Expert 6. Why are children removed from the home? One of the most heart wrenching and painful experiences any parent can go through is to have children removed from home. If this happens, remember that God is still in control. The government is not interested in disrupting your parental rights, nor does it want to keep your children permanently. In fact, there are not enough foster care homes. But don’t let this deceive you. The government has potential to disrupt your parental rights and to place your child in foster care. The government would prefer for you to assume your social responsibility of providing care for your family. .
Expert 7. The Yellow Tape: Children are removed from home to protect the victim (the abused child) and other minor children (siblings) in the same home from further abuse. Remember that when one child is being abused, the siblings watch in silence and in fear. They do not know whether tomorrow they are next. Think of the act of removing children from the home as an act of putting a yellow tape around a crime scene to seal it off, so that it is not contaminated, until the evidence is compiled and the investigation is completed.
T. Listen to the text “A Child’s Cry – A Personal Story of Child Abuse”, try to understand it in order to discuss the problem of child abuse.
I. Pre-listening activity.
To deserve every punch-
In my belly
The relief fall from me
Dread knot of fear
To tore into me
II. While- listening activity
T. Listen to the story and say what kind of abuse was it, how long it lasts and what was the way out of it.
A Child’s Cry – A Personal Story of Child Abuse
If you have ever been the victim of child abuse, I can definitely relate. I was emotionally and physically abused by my mother until the age of 16. I felt a lot of the abuse was my fault and I deserved every punch in the face and every burn from the cigarette. I know now that none of the abuse was my fault and that I didn’t deserve any of it.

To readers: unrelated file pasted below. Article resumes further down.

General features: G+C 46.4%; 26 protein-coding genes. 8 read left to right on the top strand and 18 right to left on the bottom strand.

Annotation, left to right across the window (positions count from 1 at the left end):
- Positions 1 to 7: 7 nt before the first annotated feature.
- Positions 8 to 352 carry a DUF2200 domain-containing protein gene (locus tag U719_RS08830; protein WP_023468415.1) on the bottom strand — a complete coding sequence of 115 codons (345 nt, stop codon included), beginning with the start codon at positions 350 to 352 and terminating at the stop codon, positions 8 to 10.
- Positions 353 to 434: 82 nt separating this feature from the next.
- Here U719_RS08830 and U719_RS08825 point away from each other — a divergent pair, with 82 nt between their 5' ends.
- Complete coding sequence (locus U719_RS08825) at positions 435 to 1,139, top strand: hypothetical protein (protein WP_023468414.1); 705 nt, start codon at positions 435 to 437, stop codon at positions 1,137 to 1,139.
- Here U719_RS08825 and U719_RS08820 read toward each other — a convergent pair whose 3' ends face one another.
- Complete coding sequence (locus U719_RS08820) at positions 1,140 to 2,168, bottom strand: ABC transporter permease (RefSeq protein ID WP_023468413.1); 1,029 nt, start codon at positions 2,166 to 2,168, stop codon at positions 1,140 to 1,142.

I kept it a secret from everyone. I hid the marks with long sleeves and jeans. My grades were good, they had to be and no one ever suspected anything was going on.
I dreaded going home. I walked slow, fear rising in my belly, wondering if I had completely finished all my chores before I left for school that day.
My father knew nothing until years later. He drove a semi truck cross country and was gone for weeks at a time. When he came home I felt the relief fall from me. His coming was always short lived though, usually just a couple of days and the dreaded knot of fear would begin to tighten as he began packing for another long period of absence. I hated to see him go.
I was not allowed friends, the ones I had were in secret. They never called because I lied and said I didn’t have a phone. There were no sleepovers, again I lied to my friends and told them my mother had bad headaches maybe next weekend.
I ran away from home at 15 but was soon found by police. When my mother made it to the police station, she tore into me right there and I yelled to everyone, to anyone that would hear me. “Don’t you see why I don’t want to go home?” They thought it just teenage rebellion and sent me home with her anyway.
I got it worse that night, worse than I had ever gotten it. She told me she “brought me into this world and she would take me out of it”. I have heard other parents say this to their children as a bit of a joke but she was serious.
I left at age 16 to move in with my father. (By this time my parents were divorced.) I told him everything that had happened all those many years and he cried long and hard and asked me to forgive him for being so blind.
I can never forgive her. She will continue to haunt my dreams and cast a shadow over my life. I will never forget.
III. After – reading activity
Mark the following statement true or false.
T. Let’s discuss the relationship in your families.
1. How do you interact with your parents?
2. How do you maintain trust in the family?
3. How dependent are you on your parents?
4. How do your parents respect your rights?
5. How do you resolve conflicts in the family?
6. What children’s rights are cherished in Ukrainian families?
7. How do Ukrainian and English –speaking countries tackle the problem of child abuse?
Homework. In your workbook, write an essay “Spare the rod, spoil the child?”